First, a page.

The national holiday came and went and my heart is still full of the idealistic rhetoric of the great MLK.
I find myself humming the gospel chorus’, especially Lift Every Voice and Sing, repeating the slogans, “…Injustice anywhere is a threat to justice everywhere”, “…hate cannot drive out hate…”, and contemplating the curious concept of the “beloved community”…all in between the daily chores of living my quiet, safe and undramatic life.
I think about how one man who knew what was important to himself and felt so strongly about it that he was able to stir the hearts of others and incite courage in them to go after what was important to them.
This holiday commemorating a period of American History, a story of yesterday, some 35 years ago, impacts my today.
Today I am living the Gran Finale years of retirement. I have celebrated this holiday for many years. What does it have to do with me at this age? And,why do I care?!
Several years ago, our then 15 year old grandson was staying with us during a difficult time in his life. I drove him to a special school across town every morning on my way to work. It was winter and the days were short. Most days, if we were on time, we drove into the eastern sunrise and watched the sky slowly change, he in silence with his eyes closed, napping, me with eyes wide open oohing and aahing over the delightful sky art.
On one of these mornings when the sky was particularly gorgeous, I nudged him and rather enthusiastically invited him to notice the sky.
In quick response but as placidly as possible, in his Southern droll, he replied, “Gra’ma, what is it with you and the sky? It has nuthin’ to do with me.” And he snuggled deeper into the seat and shut his eyes again.
It took me a second before I laughed. Eventually he did too. I’ve been laughing at this moment ever since. In fact, it’s become a family reference whenever something obvious is pointed out, someone says, “It has nuthin to do with me!” In their best Southern accent.
At the time, it seemed to be a classic teenage response to an over expressive granny. How tedious it must have been for him to be trapped for 30 minutes every morning with his extroverted, morning-person granny!
There was something profound about it too, a life lesson of sorts. It seemed to be a commentary on how far removed we humans can get from the very essence of our existence, from the things that make life happen and give life meaning.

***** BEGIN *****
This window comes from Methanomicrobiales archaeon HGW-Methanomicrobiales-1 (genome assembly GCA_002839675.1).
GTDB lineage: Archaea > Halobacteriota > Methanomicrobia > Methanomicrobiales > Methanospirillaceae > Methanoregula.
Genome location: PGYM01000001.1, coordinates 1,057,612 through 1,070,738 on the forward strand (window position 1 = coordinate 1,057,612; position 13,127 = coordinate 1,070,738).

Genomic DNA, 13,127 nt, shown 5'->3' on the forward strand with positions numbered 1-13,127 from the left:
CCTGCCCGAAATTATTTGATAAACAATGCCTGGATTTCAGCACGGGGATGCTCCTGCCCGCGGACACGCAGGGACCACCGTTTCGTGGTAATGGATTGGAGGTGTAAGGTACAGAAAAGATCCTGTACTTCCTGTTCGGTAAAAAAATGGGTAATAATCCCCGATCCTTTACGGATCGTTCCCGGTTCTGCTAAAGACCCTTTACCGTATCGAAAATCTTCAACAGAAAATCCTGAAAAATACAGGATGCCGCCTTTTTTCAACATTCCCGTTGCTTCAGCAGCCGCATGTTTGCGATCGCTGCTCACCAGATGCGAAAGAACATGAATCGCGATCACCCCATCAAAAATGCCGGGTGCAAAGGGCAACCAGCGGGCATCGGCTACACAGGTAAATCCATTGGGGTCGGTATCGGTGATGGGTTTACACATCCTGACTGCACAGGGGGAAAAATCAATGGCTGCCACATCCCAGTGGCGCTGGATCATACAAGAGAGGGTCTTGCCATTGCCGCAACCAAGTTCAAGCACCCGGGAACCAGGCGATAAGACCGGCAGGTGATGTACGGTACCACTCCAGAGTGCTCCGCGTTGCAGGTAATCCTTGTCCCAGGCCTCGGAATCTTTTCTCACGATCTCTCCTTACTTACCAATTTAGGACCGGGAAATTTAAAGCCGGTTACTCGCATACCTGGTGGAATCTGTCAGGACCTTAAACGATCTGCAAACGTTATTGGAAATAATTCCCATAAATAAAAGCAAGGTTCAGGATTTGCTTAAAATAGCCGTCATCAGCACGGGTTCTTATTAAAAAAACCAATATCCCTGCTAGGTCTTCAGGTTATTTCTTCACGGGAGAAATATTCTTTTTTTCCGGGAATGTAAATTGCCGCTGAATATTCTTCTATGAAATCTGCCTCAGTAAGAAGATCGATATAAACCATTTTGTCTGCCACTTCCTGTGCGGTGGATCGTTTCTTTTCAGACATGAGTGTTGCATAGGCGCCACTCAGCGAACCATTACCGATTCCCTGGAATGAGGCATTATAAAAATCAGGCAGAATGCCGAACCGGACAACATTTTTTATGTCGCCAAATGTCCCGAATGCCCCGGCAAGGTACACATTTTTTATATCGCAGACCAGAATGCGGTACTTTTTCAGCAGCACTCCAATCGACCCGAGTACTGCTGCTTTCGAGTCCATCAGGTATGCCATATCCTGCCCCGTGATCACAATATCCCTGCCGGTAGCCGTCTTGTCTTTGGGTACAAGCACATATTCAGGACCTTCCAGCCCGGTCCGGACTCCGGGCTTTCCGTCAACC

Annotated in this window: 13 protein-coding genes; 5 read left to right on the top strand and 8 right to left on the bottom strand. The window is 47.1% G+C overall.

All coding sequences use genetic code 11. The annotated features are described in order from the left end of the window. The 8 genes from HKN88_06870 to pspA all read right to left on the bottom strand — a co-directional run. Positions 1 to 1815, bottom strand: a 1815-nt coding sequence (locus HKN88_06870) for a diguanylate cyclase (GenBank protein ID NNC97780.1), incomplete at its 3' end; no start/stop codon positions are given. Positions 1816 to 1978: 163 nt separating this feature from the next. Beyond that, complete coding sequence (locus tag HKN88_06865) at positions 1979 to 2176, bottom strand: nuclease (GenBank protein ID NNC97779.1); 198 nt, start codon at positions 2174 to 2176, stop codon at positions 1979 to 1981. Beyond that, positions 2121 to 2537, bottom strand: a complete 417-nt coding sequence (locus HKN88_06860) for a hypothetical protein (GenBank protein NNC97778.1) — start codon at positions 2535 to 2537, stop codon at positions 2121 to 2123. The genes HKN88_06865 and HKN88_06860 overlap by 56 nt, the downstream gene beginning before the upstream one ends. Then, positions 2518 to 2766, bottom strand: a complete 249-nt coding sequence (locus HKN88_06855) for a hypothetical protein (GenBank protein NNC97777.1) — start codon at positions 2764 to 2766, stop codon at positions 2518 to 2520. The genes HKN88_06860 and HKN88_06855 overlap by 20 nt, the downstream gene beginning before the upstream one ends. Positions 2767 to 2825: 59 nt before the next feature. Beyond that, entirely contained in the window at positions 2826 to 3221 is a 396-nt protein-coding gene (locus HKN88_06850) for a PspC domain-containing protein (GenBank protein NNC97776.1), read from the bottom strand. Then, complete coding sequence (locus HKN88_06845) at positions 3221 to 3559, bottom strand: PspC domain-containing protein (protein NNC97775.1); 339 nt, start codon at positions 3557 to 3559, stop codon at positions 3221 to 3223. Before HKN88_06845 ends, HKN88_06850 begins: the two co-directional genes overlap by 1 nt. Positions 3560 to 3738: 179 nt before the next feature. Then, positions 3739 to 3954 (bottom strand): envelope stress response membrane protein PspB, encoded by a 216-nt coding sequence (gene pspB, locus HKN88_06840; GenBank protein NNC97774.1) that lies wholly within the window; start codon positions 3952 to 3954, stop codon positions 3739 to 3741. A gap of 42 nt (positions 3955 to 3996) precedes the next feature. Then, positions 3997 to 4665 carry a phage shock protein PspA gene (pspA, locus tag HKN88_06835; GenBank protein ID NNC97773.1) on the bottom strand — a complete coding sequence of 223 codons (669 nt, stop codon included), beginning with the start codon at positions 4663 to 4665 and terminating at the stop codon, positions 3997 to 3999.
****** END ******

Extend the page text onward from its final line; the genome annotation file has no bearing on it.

“It has nuthin’ to do with me” is an attitude that comes easily when life gets so routine and habitual that the deeper, bigger meaning of living fades and joy fades with it.
The 1960’s are past. I’m not brown skinned. You might think MLK has nuthin’ to do with me.
Yet his legacy occupies my quiet moments, brings tears to my eyes and provokes the longing in me to matter and make sure you matter too.
When I hear him declare in his strong preachers’ voice from the steps of the Washington Monument, “I have a dream…”, my heart calls back, “me too! I have a dream too.” His legacy urges me to call out my place within what really makes life meaningful and good.
For me, its that “Beloved Community” thing. I dream for my grandchildren, that they will know what it feels like to be loved and valued by the people they spend time with, that they will know how to give back that love and respect, and that the world will be free of bigotry and hatred. I dream for them to be part of the beloved community.
MLK reminds me. I am never too old to dream.
MLK reminds me. I am never too old to look up at the rising sun and declare a new day, for myself and for my grandchildren.
MLK reminds me. Let my grandkids know why the sunrise is important and what that sunrise has to do with them.
MLK reminds me. Dreams matter.
What dreams are you passing on to your loved ones? Does your age keep you from dreaming?